And we knew that while we couldn't account for everything that the Iraqis said they had destroyed, we could only account for ninety to ninety-five percent, we knew that: (a) we had no evidence of a retained capability and, (b) no evidence that Iraq was reconstituting. And furthermore, the C.I.A. knew this. The British intelligence knew this; Israeli intelligence knew this; German intelligence. The whole world knew this. They weren't going to say that Iraq was disarmed, because nobody could say that. But they definitely knew that the Iraqi capability regarding W.M.D. had been reduced to as near to zero as you could bring it and that Iraq represented a threat to no one when it came to weapons of mass destruction.
The U.S. Court of Appeals for the District of Columbia Circuit turned down a petition aimed at overturning a decision by regulators requiring facilities-based broadband providers and those that offer Internet telephone service to comply with U.S. wiretap laws.
Moscow Times June 9, 2006U.S. Plans Responses to Possible Flu Pandemic
"We are overdue and we are under-prepared," Alex Azar, the deputy health secretary, told a group of Kansas emergency responders in Topeka last week.
Azar said the federal government would not be able to provide a safety net if a pandemic hit. States will have to rely on their own ingenuity to provide health care, keep essential services operating and distribute food and medicines.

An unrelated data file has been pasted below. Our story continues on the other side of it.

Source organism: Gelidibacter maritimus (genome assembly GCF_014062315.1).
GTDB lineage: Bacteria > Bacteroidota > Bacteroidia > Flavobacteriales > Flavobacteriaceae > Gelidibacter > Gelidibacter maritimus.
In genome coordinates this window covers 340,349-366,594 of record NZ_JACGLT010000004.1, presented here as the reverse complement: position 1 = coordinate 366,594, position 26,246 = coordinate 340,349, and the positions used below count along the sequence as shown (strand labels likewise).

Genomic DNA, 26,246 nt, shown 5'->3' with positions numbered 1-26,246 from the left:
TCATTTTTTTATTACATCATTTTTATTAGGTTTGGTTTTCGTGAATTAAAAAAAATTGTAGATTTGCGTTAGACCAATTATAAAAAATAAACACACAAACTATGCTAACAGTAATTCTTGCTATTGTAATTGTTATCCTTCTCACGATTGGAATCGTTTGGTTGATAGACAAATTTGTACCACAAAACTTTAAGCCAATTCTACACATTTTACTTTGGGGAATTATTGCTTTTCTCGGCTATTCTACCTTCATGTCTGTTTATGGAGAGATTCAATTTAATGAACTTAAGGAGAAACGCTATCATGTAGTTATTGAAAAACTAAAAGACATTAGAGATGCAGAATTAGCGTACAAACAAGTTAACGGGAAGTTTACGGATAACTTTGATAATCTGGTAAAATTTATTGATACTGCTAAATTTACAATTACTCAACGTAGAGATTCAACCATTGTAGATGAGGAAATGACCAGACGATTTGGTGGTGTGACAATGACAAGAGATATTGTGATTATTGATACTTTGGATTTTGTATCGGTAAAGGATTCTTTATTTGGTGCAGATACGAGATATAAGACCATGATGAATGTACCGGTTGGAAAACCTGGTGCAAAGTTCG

The state efforts have been augmented with $100 million in federal money so far, including $1.2 million earmarked for Kansas. The Department of Health and Human Services will distribute another $250 million to states later this year, according to Azar.
And...And in Washington state, the King County public health department in Seattle has warned people that if body bags and refrigerated trucks are in short supply, flu victims should be buried in backyards, provided the graves are far from septic systems.
Latin America News Agency US Govt Spying Censured by Europe
Washington, Jun 7 (Prensa Latina) The US Government declared itself disappointed with the tone and content of a report presented by the European Council on secret CIA flights and kidnappings in Europe.
Spokesman for the State Department Sean McCormack said the text shows no conclusive elements and just reiterates previous allegations.
These nations were allegedly part of a support network of CIA secret flights to transfer prisoners: Spain, Germany, Cyprus and Turkey were cited among participants of the CIA network, according to the document. Ireland, Britain, Portugal, Greece and Italy are cited as points where the secret CIA flights stopped in the illegal transfer of alleged terrorists.
The Star MylasiaZarqawi found, but bin Laden still eludes U.S.
Rumsfeld said in December bin Laden is "probably spending a major fraction of his time trying to avoid being caught," and doubted he was able to operate sufficiently to command al Qaeda operations worldwide. Charles Pena, a senior fellow with George Washington University's Homeland Security Policy Institute, said the Pentagon transferred key special-operations personnel and assets to Iraq from Afghanistan ahead of the Iraq invasion in 2003 that could have been vital in the hunt for bin Laden.
Pena said the United States has focused more on Iraq than al Qaeda in recent years with President George W. Bush describing Iraq as the "central front" in the "war on terror."
"That's how you avoid the embarrassment of not having captured or killed the man who was responsible for 9/11," Pena said.
WaPo tells a story Zarqawi Did Not Die Instantly, U.S. General Says